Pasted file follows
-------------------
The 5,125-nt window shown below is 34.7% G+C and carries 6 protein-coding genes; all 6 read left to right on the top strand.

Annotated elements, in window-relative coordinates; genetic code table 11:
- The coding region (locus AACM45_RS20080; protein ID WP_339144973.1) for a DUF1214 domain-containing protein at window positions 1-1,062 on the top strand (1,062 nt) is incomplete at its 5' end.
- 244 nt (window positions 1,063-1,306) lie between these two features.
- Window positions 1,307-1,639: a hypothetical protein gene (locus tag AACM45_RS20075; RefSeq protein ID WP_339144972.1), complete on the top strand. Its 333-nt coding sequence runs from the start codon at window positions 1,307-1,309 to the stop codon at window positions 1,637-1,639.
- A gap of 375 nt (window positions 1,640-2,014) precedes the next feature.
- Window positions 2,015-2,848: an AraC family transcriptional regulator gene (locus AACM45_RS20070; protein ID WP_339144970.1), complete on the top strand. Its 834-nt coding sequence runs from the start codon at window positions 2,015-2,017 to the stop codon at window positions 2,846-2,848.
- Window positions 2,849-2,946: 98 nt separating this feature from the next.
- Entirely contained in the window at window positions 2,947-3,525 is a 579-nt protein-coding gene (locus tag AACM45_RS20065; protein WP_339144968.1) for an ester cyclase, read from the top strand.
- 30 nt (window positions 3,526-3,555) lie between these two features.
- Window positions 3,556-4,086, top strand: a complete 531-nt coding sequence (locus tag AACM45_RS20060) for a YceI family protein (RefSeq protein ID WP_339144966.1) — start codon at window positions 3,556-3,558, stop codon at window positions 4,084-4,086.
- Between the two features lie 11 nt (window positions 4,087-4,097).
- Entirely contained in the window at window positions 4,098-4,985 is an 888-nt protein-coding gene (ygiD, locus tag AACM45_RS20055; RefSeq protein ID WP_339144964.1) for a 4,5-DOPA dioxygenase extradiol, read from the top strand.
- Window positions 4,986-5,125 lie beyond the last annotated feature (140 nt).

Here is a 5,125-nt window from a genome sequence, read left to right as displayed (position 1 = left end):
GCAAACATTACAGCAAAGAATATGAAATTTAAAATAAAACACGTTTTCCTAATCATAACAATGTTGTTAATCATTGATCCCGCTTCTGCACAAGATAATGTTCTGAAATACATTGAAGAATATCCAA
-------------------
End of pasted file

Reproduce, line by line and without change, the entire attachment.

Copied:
The 5,125-nt window shown below is 34.7% G+C and carries 6 protein-coding genes; all 6 read left to right on the top strand.

Annotated elements, in window-relative coordinates; genetic code table 11:
- The coding region (locus AACM45_RS20080; protein ID WP_339144973.1) for a DUF1214 domain-containing protein at window positions 1-1,062 on the top strand (1,062 nt) is incomplete at its 5' end.
- 244 nt (window positions 1,063-1,306) lie between these two features.
- Window positions 1,307-1,639: a hypothetical protein gene (locus tag AACM45_RS20075; RefSeq protein ID WP_339144972.1), complete on the top strand. Its 333-nt coding sequence runs from the start codon at window positions 1,307-1,309 to the stop codon at window positions 1,637-1,639.
- A gap of 375 nt (window positions 1,640-2,014) precedes the next feature.
- Window positions 2,015-2,848: an AraC family transcriptional regulator gene (locus AACM45_RS20070; protein ID WP_339144970.1), complete on the top strand. Its 834-nt coding sequence runs from the start codon at window positions 2,015-2,017 to the stop codon at window positions 2,846-2,848.
- Window positions 2,849-2,946: 98 nt separating this feature from the next.
- Entirely contained in the window at window positions 2,947-3,525 is a 579-nt protein-coding gene (locus tag AACM45_RS20065; protein WP_339144968.1) for an ester cyclase, read from the top strand.
- 30 nt (window positions 3,526-3,555) lie between these two features.
- Window positions 3,556-4,086, top strand: a complete 531-nt coding sequence (locus tag AACM45_RS20060) for a YceI family protein (RefSeq protein ID WP_339144966.1) — start codon at window positions 3,556-3,558, stop codon at window positions 4,084-4,086.
- Between the two features lie 11 nt (window positions 4,087-4,097).
- Entirely contained in the window at window positions 4,098-4,985 is an 888-nt protein-coding gene (ygiD, locus tag AACM45_RS20055; RefSeq protein ID WP_339144964.1) for a 4,5-DOPA dioxygenase extradiol, read from the top strand.
- Window positions 4,986-5,125 lie beyond the last annotated feature (140 nt).

Here is a 5,125-nt window from a genome sequence, read left to right as displayed (position 1 = left end):
GCAAACATTACAGCAAAGAATATGAAATTTAAAATAAAACACGTTTTCCTAATCATAACAATGTTGTTAATCATTGATCCCGCTTCTGCACAAGATAATGTTCTGAAATACATTGAAGAATATCCAA